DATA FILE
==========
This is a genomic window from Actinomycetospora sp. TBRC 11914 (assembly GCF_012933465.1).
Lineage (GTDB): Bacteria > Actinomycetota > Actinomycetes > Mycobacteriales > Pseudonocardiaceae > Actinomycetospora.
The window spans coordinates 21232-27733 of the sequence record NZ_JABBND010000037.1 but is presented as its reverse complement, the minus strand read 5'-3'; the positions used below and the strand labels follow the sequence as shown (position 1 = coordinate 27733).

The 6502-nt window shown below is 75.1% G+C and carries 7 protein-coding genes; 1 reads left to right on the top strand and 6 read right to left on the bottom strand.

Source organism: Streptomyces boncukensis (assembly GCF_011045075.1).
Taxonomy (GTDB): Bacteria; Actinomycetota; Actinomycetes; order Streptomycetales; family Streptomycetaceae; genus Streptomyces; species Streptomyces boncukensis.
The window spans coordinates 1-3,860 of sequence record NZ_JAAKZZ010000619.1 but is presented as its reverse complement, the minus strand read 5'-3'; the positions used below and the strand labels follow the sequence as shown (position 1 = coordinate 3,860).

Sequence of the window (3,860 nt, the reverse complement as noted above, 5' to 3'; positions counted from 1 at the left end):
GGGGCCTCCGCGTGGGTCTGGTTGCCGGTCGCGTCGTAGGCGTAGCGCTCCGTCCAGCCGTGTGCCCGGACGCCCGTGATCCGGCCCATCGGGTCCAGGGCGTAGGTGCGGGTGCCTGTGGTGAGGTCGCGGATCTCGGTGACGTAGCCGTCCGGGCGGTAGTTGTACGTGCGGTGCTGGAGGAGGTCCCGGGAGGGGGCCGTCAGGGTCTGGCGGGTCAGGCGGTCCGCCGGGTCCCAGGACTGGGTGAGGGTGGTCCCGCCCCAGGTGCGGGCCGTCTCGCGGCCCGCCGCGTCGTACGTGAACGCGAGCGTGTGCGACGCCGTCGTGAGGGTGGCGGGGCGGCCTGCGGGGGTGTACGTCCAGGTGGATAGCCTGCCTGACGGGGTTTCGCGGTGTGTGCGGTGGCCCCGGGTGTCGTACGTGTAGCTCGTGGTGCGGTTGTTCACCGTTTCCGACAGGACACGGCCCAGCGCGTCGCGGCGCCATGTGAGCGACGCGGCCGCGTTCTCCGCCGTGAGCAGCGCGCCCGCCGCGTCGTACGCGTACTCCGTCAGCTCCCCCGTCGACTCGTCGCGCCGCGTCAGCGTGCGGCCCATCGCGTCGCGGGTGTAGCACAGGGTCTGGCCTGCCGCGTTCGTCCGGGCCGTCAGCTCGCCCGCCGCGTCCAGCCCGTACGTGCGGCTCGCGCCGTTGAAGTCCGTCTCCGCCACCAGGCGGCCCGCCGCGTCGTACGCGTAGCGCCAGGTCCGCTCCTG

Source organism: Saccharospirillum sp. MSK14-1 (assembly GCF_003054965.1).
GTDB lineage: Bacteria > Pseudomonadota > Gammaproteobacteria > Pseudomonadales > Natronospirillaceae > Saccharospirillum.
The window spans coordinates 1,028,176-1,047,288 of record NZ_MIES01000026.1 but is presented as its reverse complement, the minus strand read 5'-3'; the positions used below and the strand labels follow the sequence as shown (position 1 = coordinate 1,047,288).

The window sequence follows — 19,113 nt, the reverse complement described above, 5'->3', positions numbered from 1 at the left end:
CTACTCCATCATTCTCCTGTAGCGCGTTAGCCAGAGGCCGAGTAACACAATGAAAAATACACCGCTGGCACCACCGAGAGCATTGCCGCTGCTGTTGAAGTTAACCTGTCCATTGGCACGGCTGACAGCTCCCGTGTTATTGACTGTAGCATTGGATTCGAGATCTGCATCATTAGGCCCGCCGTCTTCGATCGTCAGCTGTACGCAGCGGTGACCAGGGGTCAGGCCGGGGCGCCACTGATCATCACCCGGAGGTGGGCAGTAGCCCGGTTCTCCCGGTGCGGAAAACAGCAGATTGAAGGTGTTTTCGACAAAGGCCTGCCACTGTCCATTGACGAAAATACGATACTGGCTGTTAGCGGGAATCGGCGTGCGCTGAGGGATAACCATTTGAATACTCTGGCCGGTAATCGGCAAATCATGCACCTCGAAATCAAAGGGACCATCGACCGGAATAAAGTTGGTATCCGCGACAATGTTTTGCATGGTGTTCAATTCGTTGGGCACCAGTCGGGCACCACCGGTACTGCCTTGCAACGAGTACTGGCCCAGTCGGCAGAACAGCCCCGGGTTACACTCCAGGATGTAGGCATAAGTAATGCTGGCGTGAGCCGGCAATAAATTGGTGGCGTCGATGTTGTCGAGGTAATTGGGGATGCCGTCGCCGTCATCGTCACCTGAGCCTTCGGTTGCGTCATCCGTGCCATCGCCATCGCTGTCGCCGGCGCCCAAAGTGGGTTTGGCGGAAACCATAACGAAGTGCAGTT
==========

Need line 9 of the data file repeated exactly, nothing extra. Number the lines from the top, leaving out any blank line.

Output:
GGGGCCTCCGCGTGGGTCTGGTTGCCGGTCGCGTCGTAGGCGTAGCGCTCCGTCCAGCCGTGTGCCCGGACGCCCGTGATCCGGCCCATCGGGTCCAGGGCGTAGGTGCGGGTGCCTGTGGTGAGGTCGCGGATCTCGGTGACGTAGCCGTCCGGGCGGTAGTTGTACGTGCGGTGCTGGAGGAGGTCCCGGGAGGGGGCCGTCAGGGTCTGGCGGGTCAGGCGGTCCGCCGGGTCCCAGGACTGGGTGAGGGTGGTCCCGCCCCAGGTGCGGGCCGTCTCGCGGCCCGCCGCGTCGTACGTGAACGCGAGCGTGTGCGACGCCGTCGTGAGGGTGGCGGGGCGGCCTGCGGGGGTGTACGTCCAGGTGGATAGCCTGCCTGACGGGGTTTCGCGGTGTGTGCGGTGGCCCCGGGTGTCGTACGTGTAGCTCGTGGTGCGGTTGTTCACCGTTTCCGACAGGACACGGCCCAGCGCGTCGCGGCGCCATGTGAGCGACGCGGCCGCGTTCTCCGCCGTGAGCAGCGCGCCCGCCGCGTCGTACGCGTACTCCGTCAGCTCCCCCGTCGACTCGTCGCGCCGCGTCAGCGTGCGGCCCATCGCGTCGCGGGTGTAGCACAGGGTCTGGCCTGCCGCGTTCGTCCGGGCCGTCAGCTCGCCCGCCGCGTCCAGCCCGTACGTGCGGCTCGCGCCGTTGAAGTCCGTCTCCGCCACCAGGCGGCCCGCCGCGTCGTACGCGTAGCGCCAGGTCCGCTCCTG